Crimson Publishers Publish With Us Reprints e-Books Video articles

Full Text

Associative Journal of Health Sciences

Water Safety and Health: A WHO Priority

Jeff Wilks*

Griffith Institute for Tourism, Griffith University, Australia

*Corresponding author:Jeff Wilks, Griffith Institute for Tourism, Griffith University, Australia

Submission: December 04, 2023;Published: December 07, 2023

DOI: 10.31031/AJHS.2023.03.000552

Volume3 Issue1


On the eve of the 2023 World Conference on Drowning Prevention taking place in Perth, Western Australia, it is timely to consider the importance attached to water safety by the World Health Organization (WHO). Rated the third leading cause of unintentional injury death globally, the WHO describes drowning as “one of the world’s most preventable, neglected and pressing public health issues” [1].

One of the main prevention measures to reduce drowning is learning to swim. This is clearly important to keep children and young people safe, since drowning is the sixth leading cause of death worldwide for children aged 5-14 years. Drawing on emerging evidence that teaching children to swim is a key element in drowning prevention, the WHO recommends basic swim skills and water safety training programs for children aged 6 years or older in high-, low- and middle-income countries [2].

In a recent technical report, the American Academy of Pediatrics (AAP) supports swimming lessons for children older than 1 year, noting that the goal of swim lessons is to reduce the risk of drowning but also to promote and prepare for parent-child activities, exercise, fun, and enjoyment of the long process of acquiring aquatic learning and water competency [3].

Equally important, swimming has a very large range of positive health benefits.

A new report by Sheffield Hallam University prepared for Swim England [4] demonstrates strong links between swimming and social outcomes in physical health, subjective wellbeing, individual development, and social and community development. Some of the highlighted findings are:
A. Physical health
There is evidence to show that, compared to the average population, swimming is associated with being about 6.4% healthier in general, having around 3.1% better mental health and having about 1.4% lower body mass.
B. Subjective wellbeing
There is evidence to show that swimming is associated with higher levels of wellbeing when compared to non-swimmers. This includes:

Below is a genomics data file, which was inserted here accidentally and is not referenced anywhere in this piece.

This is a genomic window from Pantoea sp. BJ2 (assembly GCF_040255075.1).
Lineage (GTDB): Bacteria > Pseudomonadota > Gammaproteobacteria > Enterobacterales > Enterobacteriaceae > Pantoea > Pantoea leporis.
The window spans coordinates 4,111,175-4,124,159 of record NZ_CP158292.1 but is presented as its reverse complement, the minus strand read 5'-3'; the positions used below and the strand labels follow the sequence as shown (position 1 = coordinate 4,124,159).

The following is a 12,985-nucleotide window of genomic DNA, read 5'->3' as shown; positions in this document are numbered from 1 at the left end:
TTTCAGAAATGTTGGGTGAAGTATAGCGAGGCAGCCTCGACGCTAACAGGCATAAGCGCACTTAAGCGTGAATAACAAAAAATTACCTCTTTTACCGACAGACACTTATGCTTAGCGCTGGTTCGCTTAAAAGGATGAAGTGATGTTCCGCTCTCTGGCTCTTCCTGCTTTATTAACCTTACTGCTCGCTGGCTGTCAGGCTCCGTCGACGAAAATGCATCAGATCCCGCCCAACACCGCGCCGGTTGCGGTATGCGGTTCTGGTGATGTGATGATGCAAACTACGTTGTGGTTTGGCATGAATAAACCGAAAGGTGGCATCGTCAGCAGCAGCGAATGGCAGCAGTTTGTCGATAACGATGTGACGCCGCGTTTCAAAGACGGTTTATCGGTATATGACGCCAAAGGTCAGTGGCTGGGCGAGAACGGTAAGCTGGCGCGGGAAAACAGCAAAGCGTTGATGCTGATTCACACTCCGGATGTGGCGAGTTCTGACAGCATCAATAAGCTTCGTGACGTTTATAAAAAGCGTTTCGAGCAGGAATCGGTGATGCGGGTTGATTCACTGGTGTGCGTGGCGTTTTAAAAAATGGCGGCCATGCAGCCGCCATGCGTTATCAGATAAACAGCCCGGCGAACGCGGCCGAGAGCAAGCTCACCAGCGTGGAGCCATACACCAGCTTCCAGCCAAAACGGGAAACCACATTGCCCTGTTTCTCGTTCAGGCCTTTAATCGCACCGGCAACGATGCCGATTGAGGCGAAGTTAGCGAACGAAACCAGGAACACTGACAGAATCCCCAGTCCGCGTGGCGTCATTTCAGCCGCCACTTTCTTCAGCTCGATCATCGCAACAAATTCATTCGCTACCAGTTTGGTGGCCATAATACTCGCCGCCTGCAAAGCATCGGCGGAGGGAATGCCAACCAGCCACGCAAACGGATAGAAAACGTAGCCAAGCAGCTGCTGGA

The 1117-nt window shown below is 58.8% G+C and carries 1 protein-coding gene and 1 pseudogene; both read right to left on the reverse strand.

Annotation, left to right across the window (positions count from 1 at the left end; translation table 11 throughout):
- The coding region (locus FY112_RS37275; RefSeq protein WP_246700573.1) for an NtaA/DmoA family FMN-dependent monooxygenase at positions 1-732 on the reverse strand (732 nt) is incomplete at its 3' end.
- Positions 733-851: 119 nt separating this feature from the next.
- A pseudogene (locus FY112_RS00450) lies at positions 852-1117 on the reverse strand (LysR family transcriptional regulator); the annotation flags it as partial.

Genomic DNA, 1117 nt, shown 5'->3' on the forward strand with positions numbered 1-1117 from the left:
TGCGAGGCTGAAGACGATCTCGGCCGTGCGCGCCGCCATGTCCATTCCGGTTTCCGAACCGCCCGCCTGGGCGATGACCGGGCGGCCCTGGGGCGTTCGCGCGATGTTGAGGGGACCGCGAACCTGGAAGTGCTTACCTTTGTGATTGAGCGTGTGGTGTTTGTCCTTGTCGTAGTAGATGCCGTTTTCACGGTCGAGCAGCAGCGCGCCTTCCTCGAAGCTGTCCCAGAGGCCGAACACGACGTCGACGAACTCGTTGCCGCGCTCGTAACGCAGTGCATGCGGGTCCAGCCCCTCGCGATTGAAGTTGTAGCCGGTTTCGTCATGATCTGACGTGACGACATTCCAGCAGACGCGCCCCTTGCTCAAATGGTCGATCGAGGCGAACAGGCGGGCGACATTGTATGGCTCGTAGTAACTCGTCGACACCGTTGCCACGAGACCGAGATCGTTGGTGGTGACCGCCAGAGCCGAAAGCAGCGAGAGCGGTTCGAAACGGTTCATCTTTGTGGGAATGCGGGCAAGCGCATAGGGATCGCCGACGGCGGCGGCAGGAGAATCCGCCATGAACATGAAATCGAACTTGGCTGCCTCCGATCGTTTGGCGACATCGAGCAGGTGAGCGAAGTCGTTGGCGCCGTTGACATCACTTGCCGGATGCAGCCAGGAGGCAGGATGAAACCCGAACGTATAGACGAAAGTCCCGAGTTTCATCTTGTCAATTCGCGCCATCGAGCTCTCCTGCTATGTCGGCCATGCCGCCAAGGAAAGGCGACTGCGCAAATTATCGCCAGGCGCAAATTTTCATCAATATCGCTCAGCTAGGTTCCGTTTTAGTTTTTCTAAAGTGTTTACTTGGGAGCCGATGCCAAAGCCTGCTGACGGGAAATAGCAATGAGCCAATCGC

a) Ability to relax and feelings of mindfulness.
b) Improved mood.
c) Reduced stress and anxiety.
d) Improved body confidence.
e) Improved happiness.
C. Individual development

There is evidence of the impact of swimming on enhancing human capital, in particular through:
a) Improved life skills (water safety skills and water confidence) - potentially leading to a reduction in drowning.
b) Improved confidence in accessing other water-based activities.
c) Improved ability/confidence in setting goals.
d) Improved self-esteem.

D. Social and community development
There is evidence of swimming having a positive impact upon feelings of social inclusion, such as:
a) Reduced feelings of loneliness.
b) Increased feelings of belonging.
c) Higher levels of social trust.

Social and community development is particularly important following the global shutdowns during COVID-19, which saw the closure of many learn to swim programs. In Australia, for example, there were almost two years of swimming lessons disrupted and an estimated 10 million lessons cancelled [5].

This impacts adults as well as children, the Australian Water Safety Strategy 2030 identifying young males (15-29 years) and older people (65+ years) as particularly ‘at risk’ for drowning, and the critical role of water safety across a variety of settings, such as beaches, rivers and lakes, and across activities such as boating, watercraft, fishing, scuba diving and snorkelling. Swimming and water safety skills are a priority area to address these risk factors [6].

Following the landmark Global Report on Drowning: Preventing a Leading Killer [7] the WHO has been very active in drowning prevention and water safety more broadly, developing detailed guidelines, resources and support materials.

In April 2021, the United Nations General Assembly adopted the first-ever Resolution on drowning prevention, which highlighted links to sustainable development, social equity, urban health, climate change, disaster risk reduction, and child health and wellbeing. The Resolution called on WHO to coordinate multisectoral drowning prevention efforts within the UN system and announced 25 July each year as World Drowning Prevention Day [8].

Competing Interests

The author declares that he has no competing interests in the drafting of this paper.


  1. WHO (2017) Preventing drowning: An implementation guide. Geneva, Switzerland.
  2. WHO (2021) WHO guideline on the prevention of drowning through provision of day-care and basic swimming and water safety skills. Geneva, Switzerland.
  3. Denny SA, Quan L, Gilchrist J, McCallin T, Shenoi R, et al. (2021) AAP Council on injury, violence, and poison prevention. Prevention of drowning. Pediatrics 148(2): e2021052227.
  4. Griffiths K, Davies L (2023) Social value of swimming in England. Literature review: Final report.
  5. PwC Australia (2022) Towards a nation free from drowning: The role of learn to swim. Prepared for Royal Life Saving, Sydney, Australia.
  6. Australian Water Safety Council (2021) Australian water safety strategy 2030.
  7. WHO (2014) Global report on drowning: Preventing a leading killer. Geneva, Switzerland.
  8. WHO (2023) Drowning. Key facts. Geneva, Switzerland.

© 2023 Jeff Wilks. This is an open access article distributed under the terms of the Creative Commons Attribution License , which permits unrestricted use, distribution, and build upon your work non-commercially.